"Both of these initiatives portend strong sales, strong opportunities for us going forward," Seng said.
He noted that the addition of Japan to TPP talks presents a "tremendous opportunity" for U.S. meat products. Currently, the U.S. holds a 27% share in Japanese pork market.
As for the TTIP, Seng said "it's been a rougher road," but he suggests it still may provide big opportunities to advance U.S. red meat exports in participating countries.
Within the farm bill, Seng says specific priorities are the Market Access Program and also the Foreign Market Development Program. If a new farm bill is not authorized before the end of the year, these programs could be discontinued.
"We really definitely need to have something going forward because the farm bill not only impacts the US Meat export Federation but there are about 80 other organizations like ours that are working assiduously and in the international markets to promote $145 billion worth of agricultural exports that we have," Seng said.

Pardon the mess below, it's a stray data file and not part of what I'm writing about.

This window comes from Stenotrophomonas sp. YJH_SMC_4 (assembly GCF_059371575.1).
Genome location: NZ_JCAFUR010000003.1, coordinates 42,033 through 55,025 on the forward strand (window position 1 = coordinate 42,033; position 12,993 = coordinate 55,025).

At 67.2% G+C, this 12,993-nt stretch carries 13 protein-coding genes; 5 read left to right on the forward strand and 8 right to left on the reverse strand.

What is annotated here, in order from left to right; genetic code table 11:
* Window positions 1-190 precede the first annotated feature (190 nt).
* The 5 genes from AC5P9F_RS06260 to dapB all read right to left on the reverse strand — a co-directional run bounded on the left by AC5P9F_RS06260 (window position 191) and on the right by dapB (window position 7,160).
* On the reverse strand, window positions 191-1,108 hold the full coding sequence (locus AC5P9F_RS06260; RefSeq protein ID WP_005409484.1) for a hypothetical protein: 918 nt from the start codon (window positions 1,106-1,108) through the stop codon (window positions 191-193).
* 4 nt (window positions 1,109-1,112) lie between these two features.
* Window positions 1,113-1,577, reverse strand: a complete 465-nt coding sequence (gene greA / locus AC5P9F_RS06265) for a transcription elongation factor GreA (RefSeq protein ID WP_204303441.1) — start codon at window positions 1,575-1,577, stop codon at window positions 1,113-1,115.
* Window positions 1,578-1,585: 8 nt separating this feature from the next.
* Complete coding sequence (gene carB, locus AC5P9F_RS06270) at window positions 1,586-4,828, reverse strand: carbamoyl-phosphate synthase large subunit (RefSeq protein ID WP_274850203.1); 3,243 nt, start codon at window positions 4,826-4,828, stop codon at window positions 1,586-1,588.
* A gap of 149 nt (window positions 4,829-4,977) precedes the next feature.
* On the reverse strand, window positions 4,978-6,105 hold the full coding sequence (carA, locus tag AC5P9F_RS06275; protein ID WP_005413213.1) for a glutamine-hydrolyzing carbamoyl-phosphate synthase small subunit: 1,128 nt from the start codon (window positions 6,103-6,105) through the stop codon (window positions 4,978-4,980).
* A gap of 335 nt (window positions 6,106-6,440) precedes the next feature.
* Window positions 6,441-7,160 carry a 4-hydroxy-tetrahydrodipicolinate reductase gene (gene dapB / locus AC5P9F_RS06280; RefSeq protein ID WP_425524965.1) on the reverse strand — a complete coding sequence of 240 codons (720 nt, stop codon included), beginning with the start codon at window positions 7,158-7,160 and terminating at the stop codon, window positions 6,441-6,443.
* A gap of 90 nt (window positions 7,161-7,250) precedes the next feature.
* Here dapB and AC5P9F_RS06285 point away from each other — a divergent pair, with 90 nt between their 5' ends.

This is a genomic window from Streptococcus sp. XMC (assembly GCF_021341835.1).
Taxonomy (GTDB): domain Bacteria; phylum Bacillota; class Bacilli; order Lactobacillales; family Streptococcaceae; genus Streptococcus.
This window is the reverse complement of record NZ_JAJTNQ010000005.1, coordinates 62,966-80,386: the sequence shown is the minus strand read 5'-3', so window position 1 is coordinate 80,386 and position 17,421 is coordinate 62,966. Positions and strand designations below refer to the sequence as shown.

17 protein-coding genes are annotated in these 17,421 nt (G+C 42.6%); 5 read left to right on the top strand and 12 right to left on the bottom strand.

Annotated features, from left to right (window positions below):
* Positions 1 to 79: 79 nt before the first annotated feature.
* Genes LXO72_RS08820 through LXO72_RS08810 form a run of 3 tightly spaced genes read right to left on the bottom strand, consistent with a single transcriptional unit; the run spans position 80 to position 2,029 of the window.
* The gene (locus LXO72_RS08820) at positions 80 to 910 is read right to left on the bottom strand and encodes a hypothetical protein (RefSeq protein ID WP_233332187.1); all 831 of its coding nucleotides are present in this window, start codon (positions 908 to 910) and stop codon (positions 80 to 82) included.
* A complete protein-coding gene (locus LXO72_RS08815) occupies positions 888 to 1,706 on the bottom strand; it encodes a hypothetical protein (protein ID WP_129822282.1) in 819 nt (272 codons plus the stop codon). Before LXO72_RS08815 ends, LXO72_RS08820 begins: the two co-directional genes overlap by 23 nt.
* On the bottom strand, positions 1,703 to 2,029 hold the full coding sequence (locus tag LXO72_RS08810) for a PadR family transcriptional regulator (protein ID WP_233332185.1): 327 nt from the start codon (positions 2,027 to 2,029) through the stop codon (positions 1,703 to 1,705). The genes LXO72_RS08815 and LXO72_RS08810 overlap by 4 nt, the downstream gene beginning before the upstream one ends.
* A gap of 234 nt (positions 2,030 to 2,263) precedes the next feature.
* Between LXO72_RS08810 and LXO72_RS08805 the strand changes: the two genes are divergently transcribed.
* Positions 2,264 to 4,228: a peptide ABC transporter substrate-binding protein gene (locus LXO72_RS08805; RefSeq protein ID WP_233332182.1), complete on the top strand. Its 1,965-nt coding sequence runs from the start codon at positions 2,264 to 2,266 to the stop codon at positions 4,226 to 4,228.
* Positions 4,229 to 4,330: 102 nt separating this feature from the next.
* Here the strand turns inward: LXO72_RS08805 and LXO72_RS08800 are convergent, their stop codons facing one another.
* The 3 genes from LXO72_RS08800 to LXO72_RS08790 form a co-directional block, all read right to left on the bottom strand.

In addition to the MAP and FMDP, the farm bill affects the Foreign Ag Service – an agency that USMEF relies on for export reporting.
"Not having a farm bill is going to really impact one of the brightest spots when it comes to U.S. agriculture," Seng said. "We see this as being very critical going forward."
Despite specific priorities for USMEF, the group says exports remain strong. The export dividend of a fed steer, Seng said, is $253 dollars per head, up $46 from last year. For pork, its $52 for every head.
"The export market is really the difference between profit and loss in agriculture, especially in the U.S. red meat industry," Seng said.